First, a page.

Chap2_Lectures_Slides

Chap2_Lectures_Slide - Engineering Thermodynamics Chapter 2/Lecture6 Slides Thermodynamic Quantities Units Engineering Thermodynamics by Adebiyi

Info iconThis preview shows pages 1–12. Sign up to view the full content.

View Full Document Right Arrow Icon
Engineering Thermodynamics by Adebiyi & Russell 1 Engineering Thermodynamics Chapter 2/Lecture6 Slides: Thermodynamic Quantities & Units
Background image of page 1

Info iconThis preview has intentionally blurred sections. Sign up to view the full version.

View Full DocumentRight Arrow Icon
Engineering Thermodynamics by Adebiyi & Russell 2 Learning Outcomes ± Understands the use of dimensions and units to characterize a measurable physical quantity ± Understands the mechanical and work- related concepts in physics and thermodynamics ± Understands thermal and heat-related concepts ± Knows the key thermodynamic properties
Background image of page 2
Conversions Between Systems of Units Engineering Thermodynamics by Adebiyi & Russell 3 Physical Quantity = Number × Unit Unity Conversion Factors (p. 68; front cover) Use of Unity Brackets Examples
Background image of page 3

Info iconThis preview has intentionally blurred sections. Sign up to view the full version.

View Full DocumentRight Arrow Icon
Engineering Thermodynamics by Adebiyi & Russell 4
Background image of page 4
Engineering Thermodynamics by Adebiyi & Russell 5 Concept Test on Units
Background image of page 5

Info iconThis preview has intentionally blurred sections. Sign up to view the full version.

View Full DocumentRight Arrow Icon
Engineering Thermodynamics by Adebiyi & Russell 6 Review Exercises on Units 1. Convert a mass of 1 short ton (or 2000 lbm) to kg. Given: System – {mass of 1 short ton} Find: m(in kg) Solution: 1 kg 1 short ton 2000 lbm 2.205 lbm 907 kg m ⎛⎞ == ⎜⎟ ⎝⎠ = •Unity brackets •Conversion table at cover page of the textbook
Background image of page 6
Engineering Thermodynamics by Adebiyi & Russell 7 Review Exercises on Units 2. Use appropriate factors to convert 1 cubic yard to US gal. Given: System – {1 cubic yard of a substance} Find: V(in US gal) Solution: 33 3 3 ft 7.48052 US gal 1 yard 1 ft 202 US gal V ⎛⎞ = ⎜⎟ ⎝⎠ = •Unity brackets •Conversion table at cover page of the textbook
Background image of page 7

Info iconThis preview has intentionally blurred sections. Sign up to view the full version.

View Full DocumentRight Arrow Icon
Engineering Thermodynamics by Adebiyi & Russell 8 Review Exercises on Units 3. Convert 55 mph to ft/s. Given: Speed ( V ) = 55 mph Find:V (in ft/s) Solution: •Unity brackets •Conversion table at cover page of the textbook mi 5280 ft 1 h 55 h 1 mi 3600 s 80.7 ft/s ⎛⎞ = ⎜⎟ ⎝⎠ =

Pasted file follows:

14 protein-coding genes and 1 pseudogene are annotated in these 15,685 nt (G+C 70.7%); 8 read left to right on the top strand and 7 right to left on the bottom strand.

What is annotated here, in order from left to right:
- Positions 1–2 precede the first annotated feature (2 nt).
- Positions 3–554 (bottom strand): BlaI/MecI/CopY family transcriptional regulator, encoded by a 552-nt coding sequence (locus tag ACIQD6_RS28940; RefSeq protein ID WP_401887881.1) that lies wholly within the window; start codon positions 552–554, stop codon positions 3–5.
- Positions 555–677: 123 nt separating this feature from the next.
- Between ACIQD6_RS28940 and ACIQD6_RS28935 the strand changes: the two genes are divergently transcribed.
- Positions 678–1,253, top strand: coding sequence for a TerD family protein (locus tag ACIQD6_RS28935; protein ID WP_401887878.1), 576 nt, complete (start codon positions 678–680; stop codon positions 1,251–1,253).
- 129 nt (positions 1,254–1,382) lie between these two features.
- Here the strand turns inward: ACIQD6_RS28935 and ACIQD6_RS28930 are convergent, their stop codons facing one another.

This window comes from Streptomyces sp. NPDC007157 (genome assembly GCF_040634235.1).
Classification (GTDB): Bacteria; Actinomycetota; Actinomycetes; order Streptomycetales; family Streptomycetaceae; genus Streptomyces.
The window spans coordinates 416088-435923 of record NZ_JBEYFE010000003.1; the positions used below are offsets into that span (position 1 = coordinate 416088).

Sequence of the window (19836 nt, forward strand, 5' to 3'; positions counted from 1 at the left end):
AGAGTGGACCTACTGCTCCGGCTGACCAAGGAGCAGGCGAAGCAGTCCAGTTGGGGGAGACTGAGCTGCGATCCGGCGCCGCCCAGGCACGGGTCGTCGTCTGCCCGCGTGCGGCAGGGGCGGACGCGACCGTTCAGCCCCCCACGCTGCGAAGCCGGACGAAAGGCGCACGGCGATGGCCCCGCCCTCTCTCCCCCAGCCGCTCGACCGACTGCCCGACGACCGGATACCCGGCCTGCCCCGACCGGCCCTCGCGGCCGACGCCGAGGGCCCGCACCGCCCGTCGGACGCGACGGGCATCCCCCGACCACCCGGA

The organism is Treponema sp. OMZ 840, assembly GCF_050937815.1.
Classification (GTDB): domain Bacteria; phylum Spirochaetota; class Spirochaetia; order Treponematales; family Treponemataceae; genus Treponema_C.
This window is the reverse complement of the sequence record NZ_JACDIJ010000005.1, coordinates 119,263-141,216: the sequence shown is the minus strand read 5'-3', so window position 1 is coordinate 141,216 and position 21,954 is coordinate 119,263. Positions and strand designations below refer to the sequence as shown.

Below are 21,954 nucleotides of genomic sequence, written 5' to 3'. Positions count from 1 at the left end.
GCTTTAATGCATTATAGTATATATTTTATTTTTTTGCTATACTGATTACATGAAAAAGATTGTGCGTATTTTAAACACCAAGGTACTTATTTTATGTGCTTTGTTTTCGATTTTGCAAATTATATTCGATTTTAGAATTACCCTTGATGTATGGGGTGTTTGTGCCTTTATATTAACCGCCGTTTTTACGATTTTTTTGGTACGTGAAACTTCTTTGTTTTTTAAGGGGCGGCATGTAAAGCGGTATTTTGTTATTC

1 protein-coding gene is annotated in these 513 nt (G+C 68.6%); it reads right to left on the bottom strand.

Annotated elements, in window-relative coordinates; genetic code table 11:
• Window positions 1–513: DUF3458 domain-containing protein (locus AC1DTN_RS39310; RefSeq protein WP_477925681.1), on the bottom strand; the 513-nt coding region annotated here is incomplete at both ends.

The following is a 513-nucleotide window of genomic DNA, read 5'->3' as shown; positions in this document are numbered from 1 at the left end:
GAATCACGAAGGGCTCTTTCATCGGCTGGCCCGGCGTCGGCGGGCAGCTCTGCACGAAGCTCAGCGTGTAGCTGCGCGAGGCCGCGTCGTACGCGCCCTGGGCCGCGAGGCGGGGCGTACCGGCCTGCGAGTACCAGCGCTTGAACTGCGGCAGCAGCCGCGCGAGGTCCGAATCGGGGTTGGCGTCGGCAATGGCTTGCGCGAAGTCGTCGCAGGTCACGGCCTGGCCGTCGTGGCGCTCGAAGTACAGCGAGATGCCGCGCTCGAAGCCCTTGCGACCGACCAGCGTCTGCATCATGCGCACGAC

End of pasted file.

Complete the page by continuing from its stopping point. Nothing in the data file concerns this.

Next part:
Background image of page 8
Primary dimension: Mass (m) Engineering Thermodynamics by Adebiyi & Russell 9 Beam balances—compare masses ± The quantity of matter in a body. (Isaac Newton) ± Not to be confused with weight. Mass does not vary with gravity. ± Measure by comparison with prototypes. ± Units ± SI: kg; tonne (= 1000 kg) ± USCS: lb; short ton (2,000 lb)
Background image of page 9

Info iconThis preview has intentionally blurred sections. Sign up to view the full version.

View Full DocumentRight Arrow Icon
Primary dimension: Amount (N) Engineering Thermodynamics by Adebiyi & Russell 10 (kg/kmol) (kg) (kmol) M m N = ± The mole is the primary unit for the amount of substance (N). ± The mole (abbreviated as mol) is formally defined as the amount of substance containing the same number of elementary units (atoms or molecules) as there are atoms in 0.012 kg (or 12 g) of carbon-12. ± The molecular weight (M)of a substance is the ratio of the mass of one molecule of the substance to that of one-twelfth of an atom of carbon-12. Unit for molecular weight is g/mol, or kg/kmol. ± The number of molecules in 1 mol of any substance is 6.022 × 1023 (to four significant figures). This number is called Avogadro's number.
Background image of page 10
Primary dimension: Amount (N) Engineering Thermodynamics by Adebiyi & Russell 11 http://en.wikipedia.org/wiki/Amount_of_substance ± The amount of substance of an object is a physical quantity that measures the number of elementary entities in the object.
Background image of page 11

Info iconThis preview has intentionally blurred sections. Sign up to view the full version.

View Full DocumentRight Arrow Icon
Image of page 12
This is the end of the preview. Sign up to access the rest of the document.

This note was uploaded on 08/21/2008 for the course ME 3513 taught by Professor Felicelli during the Spring '04 term at Mississippi State.

Page1 / 48

Chap2_Lectures_Slide - Engineering Thermodynamics Chapter 2/Lecture6 Slides Thermodynamic Quantities Units Engineering Thermodynamics by Adebiyi

This preview shows document pages 1 - 12. Sign up to view the full document.

View Full Document Right Arrow Icon
Ask a homework question - tutors are online